Tax Policy Update

May 2, 2017

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A Whole Lot of Nothing. Remember those days in college when you used to mess with the font size and margins to stretch out your essays so that they hit a certain page requirement?

That’s sort of the deal with President Donald Trump’s tax reform plan released on April 26. The one-page document was reportedly typed up on the eve of the release. To call it a tax plan might be overzealous — absent were the details that tax policy observers and lawmakers have been itching to see (e.g., repatriation rate, border adjustment tax, etc.).

If the tax plan looks familiar, that’s because it’s a regurgitation of what Trump proposed on campaign trail and what’s in the House GOP tax reform blueprint, albeit with some slight changes.

Amid all the ridicule for the anti-climactic rollout, Treasury Secretary Steven Mnuchin has defended the one-page proposal, saying that “the only reason we didn’t put out all the details is because we’re determined to work with the House and the Senate to turn this into a bill — and that’s the reason why we didn’t put out the details.”



A Whole Lot of Nothing (cont’d).After having kept the public in suspense since February,the White House has finally unveiled its own tax reformplan on April 26. To the surprise of no one, Trump’s planis sparse on details. The one pager is a mere outline ofhigh-level principles for tax reform and a plan of actionfor the administration and congressional Republicans.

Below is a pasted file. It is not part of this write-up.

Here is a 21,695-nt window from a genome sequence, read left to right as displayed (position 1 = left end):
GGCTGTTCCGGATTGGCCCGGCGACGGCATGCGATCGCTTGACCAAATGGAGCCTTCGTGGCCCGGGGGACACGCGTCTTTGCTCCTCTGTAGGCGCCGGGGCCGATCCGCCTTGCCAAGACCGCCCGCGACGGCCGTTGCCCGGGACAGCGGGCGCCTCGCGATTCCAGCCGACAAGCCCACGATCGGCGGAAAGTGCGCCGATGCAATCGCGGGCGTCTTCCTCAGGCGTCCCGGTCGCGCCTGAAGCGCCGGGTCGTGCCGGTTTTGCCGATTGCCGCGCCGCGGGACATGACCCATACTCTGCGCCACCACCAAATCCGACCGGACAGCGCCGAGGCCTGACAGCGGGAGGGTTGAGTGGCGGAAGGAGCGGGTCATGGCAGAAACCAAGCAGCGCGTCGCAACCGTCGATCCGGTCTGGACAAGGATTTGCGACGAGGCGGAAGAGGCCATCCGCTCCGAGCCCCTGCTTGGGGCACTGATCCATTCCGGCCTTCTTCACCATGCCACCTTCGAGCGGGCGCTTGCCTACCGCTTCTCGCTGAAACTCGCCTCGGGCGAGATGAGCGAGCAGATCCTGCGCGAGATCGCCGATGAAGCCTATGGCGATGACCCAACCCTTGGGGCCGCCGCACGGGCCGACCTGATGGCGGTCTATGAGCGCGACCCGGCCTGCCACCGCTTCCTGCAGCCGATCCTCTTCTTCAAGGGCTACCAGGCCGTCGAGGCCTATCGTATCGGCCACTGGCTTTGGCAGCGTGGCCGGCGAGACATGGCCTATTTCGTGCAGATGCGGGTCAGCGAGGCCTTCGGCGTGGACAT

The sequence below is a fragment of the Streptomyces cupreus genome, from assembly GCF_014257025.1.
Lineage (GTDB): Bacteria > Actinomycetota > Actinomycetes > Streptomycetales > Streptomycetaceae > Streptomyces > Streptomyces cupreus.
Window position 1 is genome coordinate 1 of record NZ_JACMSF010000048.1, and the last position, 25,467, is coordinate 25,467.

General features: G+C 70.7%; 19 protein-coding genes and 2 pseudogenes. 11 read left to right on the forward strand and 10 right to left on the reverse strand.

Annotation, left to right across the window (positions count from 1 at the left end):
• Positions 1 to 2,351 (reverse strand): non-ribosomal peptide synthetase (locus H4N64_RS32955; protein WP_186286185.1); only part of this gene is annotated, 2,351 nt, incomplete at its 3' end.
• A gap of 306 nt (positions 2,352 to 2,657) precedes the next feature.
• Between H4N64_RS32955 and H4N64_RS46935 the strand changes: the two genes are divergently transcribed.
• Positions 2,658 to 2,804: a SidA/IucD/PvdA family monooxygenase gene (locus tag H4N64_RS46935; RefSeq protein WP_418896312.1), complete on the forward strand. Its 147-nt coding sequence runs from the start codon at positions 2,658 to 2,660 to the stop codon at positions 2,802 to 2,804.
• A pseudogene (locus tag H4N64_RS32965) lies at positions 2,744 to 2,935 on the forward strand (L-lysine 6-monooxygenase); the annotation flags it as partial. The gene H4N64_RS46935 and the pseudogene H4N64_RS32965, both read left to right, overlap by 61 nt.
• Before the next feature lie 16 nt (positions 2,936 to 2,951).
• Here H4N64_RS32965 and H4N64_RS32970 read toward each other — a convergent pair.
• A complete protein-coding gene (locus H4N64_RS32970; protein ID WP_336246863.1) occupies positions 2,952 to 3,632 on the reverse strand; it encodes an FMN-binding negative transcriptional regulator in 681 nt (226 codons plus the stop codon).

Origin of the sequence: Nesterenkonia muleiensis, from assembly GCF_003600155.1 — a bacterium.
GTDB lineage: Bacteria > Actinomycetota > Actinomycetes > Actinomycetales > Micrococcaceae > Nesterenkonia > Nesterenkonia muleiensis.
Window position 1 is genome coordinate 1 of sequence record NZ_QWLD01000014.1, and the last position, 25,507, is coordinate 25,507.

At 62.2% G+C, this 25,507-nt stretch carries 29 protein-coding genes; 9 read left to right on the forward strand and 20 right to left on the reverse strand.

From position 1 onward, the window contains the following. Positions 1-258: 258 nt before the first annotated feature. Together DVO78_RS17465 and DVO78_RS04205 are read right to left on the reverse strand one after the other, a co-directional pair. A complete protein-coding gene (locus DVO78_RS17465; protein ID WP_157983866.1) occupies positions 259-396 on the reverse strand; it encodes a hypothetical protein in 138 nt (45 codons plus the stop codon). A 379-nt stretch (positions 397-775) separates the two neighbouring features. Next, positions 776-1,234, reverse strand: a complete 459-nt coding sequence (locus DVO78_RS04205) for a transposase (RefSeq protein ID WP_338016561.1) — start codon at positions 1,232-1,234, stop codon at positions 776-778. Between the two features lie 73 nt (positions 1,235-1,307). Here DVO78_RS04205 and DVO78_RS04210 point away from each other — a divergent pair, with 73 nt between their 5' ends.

To the disappointment of tax nerds in Washington, the plancontains no mention of the controversial border adjustmenttax (“BAT”) or any other form of border tax, immediateexpensing, and interest expense deductibility.

The talking point circulating amongst Republican leaders atthe moment is that Trump’s tax plan is 80 percent alignedwith the House GOP tax blueprint. So let’s take a look athow the president’s tax plan compares with the Houseblueprint:

Proposed Tax Changes on the Business Side

Trump Tax Plan

House GOP Blueprint

  • End worldwide system of taxation
  • Shift to a territorial system
  • End worldwide system of taxation
  • Shift to a territorial system
  • Deemed repatriation of profits held offshore – no details on rate
  • Deemed repatriation of profits held offshore – one-time rate of 8.75%
  • Corporate/Pass-through Tax Rate: 15%
  • Corporate Tax Rate: 20%
  • Pass-through Tax Rate: 25%